FoodDrinkEurope spoke to Gonzalo Guillén Benjumea, Managing Director and CEO of Acesur, to find out more about SMEs in the food and drink industry. He is writing in his capacity as FoodDrinkEurope’s Board Champion for SMEs.
Small and medium sized enterprises (SMEs) are the beating heart of the European economy. They represent 99% of all businesses in the EU, employ around 100m people, and generate more than half of Europe’s GDP.
In the food and drink industry, we count over 290,000 SMEs among our ranks and between them, they employ around 60% of the industry’s workforce, that’s a whopping 2.8m people.
In total, Europe’s food and drink SMEs generate over half a trillion euros in turnover, with €105bn in value-added, that’s the definition of small scale, big impact!
And it is this big impact, that we need to develop and defend.
SMEs are intimately linked with their local communities supporting farmers, manufacturers, retailers, hotels and cafes as well as many more industries indirectly. They play an essential part in our economy, in our culture and our environment.
Covid-19 puts SMEs and jobs at risk
Given their importance, the impact of Covid-19 on our SMEs should be taken seriously. Twelve months into the pandemic, many SMEs are struggling, in particular those supplying to the hospitality, tourism and leisure sectors.
EU consumers spend approximately one third of their food and drink budget in restaurants, bars and cafés, so it is devastating for the SMEs supplying those businesses when doors are closed and orders reduced.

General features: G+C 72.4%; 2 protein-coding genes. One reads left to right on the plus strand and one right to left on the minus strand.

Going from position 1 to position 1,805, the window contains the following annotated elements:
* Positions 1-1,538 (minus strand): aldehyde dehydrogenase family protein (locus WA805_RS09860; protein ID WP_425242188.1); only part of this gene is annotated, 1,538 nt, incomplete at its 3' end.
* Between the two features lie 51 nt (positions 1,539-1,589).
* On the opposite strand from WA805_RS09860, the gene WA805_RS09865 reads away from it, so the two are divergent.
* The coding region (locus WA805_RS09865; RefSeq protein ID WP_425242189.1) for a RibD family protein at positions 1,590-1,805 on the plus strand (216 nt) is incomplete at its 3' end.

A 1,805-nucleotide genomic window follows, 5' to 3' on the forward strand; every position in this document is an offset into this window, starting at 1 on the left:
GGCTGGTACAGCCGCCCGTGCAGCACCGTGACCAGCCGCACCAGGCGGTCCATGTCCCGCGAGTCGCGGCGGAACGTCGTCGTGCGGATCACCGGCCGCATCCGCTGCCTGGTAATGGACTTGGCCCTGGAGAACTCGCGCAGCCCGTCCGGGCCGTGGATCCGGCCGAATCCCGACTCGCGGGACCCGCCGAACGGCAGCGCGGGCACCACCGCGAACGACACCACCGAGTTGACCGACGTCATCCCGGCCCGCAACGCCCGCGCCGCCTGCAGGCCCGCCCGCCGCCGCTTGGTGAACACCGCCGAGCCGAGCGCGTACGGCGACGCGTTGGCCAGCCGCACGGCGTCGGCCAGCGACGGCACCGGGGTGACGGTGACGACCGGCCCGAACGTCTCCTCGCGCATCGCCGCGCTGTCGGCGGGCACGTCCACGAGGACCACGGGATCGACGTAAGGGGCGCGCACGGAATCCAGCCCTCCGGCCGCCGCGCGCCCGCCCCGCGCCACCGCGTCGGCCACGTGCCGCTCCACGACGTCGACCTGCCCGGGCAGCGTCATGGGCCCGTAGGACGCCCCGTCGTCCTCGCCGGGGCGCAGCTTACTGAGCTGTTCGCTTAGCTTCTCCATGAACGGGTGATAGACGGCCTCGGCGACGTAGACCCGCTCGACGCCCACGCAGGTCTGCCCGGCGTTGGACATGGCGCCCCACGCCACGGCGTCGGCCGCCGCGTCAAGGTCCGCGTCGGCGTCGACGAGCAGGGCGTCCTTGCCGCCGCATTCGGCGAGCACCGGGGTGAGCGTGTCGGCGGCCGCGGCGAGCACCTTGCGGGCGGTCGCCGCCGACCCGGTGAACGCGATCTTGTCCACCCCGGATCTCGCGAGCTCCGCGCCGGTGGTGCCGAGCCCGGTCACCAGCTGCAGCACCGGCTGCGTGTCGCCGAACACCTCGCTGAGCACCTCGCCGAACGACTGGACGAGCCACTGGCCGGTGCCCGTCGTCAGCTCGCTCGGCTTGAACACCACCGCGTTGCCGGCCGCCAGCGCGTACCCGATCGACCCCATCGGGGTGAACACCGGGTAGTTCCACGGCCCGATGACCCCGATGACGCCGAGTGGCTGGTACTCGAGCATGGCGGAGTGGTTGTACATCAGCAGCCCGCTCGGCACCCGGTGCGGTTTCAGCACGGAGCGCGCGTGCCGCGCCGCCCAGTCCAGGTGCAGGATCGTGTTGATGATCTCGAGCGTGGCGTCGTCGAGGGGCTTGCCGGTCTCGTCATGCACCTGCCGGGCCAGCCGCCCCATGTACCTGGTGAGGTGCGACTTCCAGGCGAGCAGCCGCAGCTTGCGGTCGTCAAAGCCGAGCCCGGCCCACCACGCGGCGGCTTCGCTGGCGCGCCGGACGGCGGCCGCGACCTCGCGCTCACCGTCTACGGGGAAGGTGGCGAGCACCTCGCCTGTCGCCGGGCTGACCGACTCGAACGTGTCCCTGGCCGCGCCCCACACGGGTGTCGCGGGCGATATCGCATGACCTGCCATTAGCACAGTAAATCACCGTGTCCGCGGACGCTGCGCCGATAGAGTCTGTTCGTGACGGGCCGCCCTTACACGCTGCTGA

Without immediate and effective help, many of these SMEs will go out of business and many more will find it hard to survive the coming months. Putting jobs and livelihoods in the food and drink industry at stake.
Compounding this, some European member states have unilaterally restricted the movement of workers, goods and services across borders, jeopardising the integrity of the Single Market.
It is right that the European Union and its members are considering all options to stop the spread of the disease and limit its impact. However, countries should resist the temptation to enforce unilateral restrictions, adopting so-called ‘gastro-nationalism’.
The EU Single Market is a doorway to endless opportunities for Europe’s SMEs and its integrity is vital for all European businesses, not just SMEs.
SMEs committed to sustainability
The SMEs in the food and drink industry are committed to the transition towards more sustainable food systems.
With the EU’s new Farm to Fork Strategy at the core of this transition, its success will depend on the extent to which all actors, especially food and drink SMEs, will not only be environmentally and socially sustainable – but whether they will also be able to sustain themselves economically.
The transition towards more sustainable food systems will come with cost, in particular for SMEs, and will require huge private investment in new assets as well as research and innovation. SMEs, along with all businesses, will rely on a workforce with the proper skills to unlock this transition.
It is welcome that the EU SME Strategy, as part of the EU Industrial Strategy Package, recognises the unique situation of SMEs, including in the food sector, and commits to supporting them in the uptake of digital technologies and in transitioning to a greener, more sustainable industry.
Ultimately, we need to support our SMEs, this we all know to be true but it’s another thing to put it into practice.
I sincerely hope that EU and national policymakers can put SMEs at the centre of their Covid-19 recovery plan and facilitate their transition towards truly sustainable food systems.